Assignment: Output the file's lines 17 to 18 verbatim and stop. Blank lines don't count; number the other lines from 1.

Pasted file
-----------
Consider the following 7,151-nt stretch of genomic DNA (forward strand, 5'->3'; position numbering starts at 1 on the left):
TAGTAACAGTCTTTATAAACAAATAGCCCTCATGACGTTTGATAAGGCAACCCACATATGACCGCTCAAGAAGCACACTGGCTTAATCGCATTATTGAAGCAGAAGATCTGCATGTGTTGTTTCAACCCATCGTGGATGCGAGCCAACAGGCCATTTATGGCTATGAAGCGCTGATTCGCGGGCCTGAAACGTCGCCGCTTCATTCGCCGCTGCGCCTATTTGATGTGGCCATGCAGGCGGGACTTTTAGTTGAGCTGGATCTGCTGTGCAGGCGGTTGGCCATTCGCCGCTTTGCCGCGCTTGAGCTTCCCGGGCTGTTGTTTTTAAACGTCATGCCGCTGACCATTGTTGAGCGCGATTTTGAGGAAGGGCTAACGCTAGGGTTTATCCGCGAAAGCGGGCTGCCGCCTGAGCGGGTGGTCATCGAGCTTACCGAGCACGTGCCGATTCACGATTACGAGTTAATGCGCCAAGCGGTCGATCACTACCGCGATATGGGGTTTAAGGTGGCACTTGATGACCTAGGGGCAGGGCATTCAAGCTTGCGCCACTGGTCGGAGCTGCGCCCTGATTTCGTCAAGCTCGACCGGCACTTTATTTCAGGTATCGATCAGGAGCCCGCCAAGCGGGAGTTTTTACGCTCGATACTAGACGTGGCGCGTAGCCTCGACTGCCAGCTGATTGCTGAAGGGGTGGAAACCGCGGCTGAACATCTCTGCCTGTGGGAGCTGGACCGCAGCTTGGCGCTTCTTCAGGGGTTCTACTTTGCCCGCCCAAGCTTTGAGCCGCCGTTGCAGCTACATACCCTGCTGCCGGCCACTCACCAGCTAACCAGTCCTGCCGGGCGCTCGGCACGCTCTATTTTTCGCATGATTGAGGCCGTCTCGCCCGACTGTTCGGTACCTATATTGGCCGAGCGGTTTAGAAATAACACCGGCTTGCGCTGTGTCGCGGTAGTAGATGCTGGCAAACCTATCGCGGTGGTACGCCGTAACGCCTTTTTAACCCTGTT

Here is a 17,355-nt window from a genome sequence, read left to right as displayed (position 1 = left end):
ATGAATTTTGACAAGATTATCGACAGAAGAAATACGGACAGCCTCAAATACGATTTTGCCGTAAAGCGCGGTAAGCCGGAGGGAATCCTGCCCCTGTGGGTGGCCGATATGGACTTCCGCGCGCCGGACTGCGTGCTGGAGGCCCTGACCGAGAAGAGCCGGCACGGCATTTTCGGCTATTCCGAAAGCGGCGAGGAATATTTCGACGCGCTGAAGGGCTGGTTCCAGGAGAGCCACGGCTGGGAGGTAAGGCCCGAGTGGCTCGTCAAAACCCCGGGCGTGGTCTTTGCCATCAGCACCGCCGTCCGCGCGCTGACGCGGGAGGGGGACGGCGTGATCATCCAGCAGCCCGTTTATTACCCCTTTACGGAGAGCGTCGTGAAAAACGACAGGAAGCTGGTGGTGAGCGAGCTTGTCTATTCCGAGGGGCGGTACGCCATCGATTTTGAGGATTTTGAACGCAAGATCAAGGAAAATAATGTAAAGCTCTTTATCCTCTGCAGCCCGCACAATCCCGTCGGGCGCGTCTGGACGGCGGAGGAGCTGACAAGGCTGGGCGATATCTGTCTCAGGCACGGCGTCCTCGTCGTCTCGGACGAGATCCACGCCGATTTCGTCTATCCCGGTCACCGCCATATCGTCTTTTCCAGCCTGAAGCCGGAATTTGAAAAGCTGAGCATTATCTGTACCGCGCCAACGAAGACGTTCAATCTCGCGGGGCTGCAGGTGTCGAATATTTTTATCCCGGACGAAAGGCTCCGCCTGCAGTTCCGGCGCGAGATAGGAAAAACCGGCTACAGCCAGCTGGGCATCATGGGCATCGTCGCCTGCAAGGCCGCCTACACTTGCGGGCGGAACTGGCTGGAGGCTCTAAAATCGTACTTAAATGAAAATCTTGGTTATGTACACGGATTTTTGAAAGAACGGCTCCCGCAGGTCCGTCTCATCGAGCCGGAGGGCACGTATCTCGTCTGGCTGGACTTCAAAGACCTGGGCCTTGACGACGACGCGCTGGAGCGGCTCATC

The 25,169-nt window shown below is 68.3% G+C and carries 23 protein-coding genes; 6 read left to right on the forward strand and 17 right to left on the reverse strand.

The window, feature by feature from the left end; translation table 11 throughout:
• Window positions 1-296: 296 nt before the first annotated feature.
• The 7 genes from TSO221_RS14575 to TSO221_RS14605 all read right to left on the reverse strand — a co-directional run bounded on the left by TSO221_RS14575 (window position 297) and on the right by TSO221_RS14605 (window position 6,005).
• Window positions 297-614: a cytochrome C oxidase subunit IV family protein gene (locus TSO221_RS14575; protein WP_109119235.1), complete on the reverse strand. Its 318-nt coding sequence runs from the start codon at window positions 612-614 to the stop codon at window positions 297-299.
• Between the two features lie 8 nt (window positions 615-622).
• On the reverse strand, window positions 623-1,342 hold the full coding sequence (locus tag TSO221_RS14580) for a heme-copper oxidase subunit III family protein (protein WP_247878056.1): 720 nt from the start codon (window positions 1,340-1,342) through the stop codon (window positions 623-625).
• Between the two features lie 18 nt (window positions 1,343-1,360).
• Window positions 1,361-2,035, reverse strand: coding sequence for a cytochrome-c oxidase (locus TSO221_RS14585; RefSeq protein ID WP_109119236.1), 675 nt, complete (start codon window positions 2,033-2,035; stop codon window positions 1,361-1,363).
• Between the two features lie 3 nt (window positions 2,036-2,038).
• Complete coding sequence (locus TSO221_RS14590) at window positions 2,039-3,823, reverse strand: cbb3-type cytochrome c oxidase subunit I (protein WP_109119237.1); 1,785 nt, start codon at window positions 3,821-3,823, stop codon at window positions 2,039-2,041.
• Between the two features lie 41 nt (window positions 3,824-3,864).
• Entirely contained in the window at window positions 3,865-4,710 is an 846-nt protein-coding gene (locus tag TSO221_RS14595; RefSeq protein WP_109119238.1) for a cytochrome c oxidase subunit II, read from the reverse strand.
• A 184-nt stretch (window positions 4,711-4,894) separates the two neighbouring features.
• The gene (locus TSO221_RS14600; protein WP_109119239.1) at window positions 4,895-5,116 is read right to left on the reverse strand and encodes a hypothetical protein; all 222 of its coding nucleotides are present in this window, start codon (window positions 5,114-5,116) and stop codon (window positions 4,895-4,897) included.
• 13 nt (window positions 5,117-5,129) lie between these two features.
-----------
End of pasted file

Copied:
• Entirely contained in the window at window positions 3,865-4,710 is an 846-nt protein-coding gene (locus tag TSO221_RS14595; RefSeq protein WP_109119238.1) for a cytochrome c oxidase subunit II, read from the reverse strand.
• A 184-nt stretch (window positions 4,711-4,894) separates the two neighbouring features.